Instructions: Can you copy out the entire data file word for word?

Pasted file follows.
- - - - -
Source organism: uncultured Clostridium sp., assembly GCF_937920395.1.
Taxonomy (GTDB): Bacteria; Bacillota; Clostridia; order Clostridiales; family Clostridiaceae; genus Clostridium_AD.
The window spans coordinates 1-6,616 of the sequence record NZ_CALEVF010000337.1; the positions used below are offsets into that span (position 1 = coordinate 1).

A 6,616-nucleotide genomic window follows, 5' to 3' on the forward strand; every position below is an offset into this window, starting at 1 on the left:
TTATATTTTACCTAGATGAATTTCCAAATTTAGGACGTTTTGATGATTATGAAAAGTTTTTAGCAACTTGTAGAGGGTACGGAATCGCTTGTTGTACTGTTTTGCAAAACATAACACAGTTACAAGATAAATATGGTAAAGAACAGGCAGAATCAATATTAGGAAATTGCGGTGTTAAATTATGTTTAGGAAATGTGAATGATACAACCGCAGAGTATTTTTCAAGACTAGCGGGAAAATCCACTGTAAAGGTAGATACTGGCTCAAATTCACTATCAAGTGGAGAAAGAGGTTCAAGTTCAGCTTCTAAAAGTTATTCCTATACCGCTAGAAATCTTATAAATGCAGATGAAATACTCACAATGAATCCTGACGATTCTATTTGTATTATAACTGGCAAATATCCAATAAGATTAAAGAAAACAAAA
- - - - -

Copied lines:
Source organism: uncultured Clostridium sp., assembly GCF_937920395.1.
Taxonomy (GTDB): Bacteria; Bacillota; Clostridia; order Clostridiales; family Clostridiaceae; genus Clostridium_AD.
The window spans coordinates 1-6,616 of the sequence record NZ_CALEVF010000337.1; the positions used below are offsets into that span (position 1 = coordinate 1).

A 6,616-nucleotide genomic window follows, 5' to 3' on the forward strand; every position below is an offset into this window, starting at 1 on the left:
TTATATTTTACCTAGATGAATTTCCAAATTTAGGACGTTTTGATGATTATGAAAAGTTTTTAGCAACTTGTAGAGGGTACGGAATCGCTTGTTGTACTGTTTTGCAAAACATAACACAGTTACAAGATAAATATGGTAAAGAACAGGCAGAATCAATATTAGGAAATTGCGGTGTTAAATTATGTTTAGGAAATGTGAATGATACAACCGCAGAGTATTTTTCAAGACTAGCGGGAAAATCCACTGTAAAGGTAGATACTGGCTCAAATTCACTATCAAGTGGAGAAAGAGGTTCAAGTTCAGCTTCTAAAAGTTATTCCTATACCGCTAGAAATCTTATAAATGCAGATGAAATACTCACAATGAATCCTGACGATTCTATTTGTATTATAACTGGCAAATATCCAATAAGATTAAAGAAAACAAAA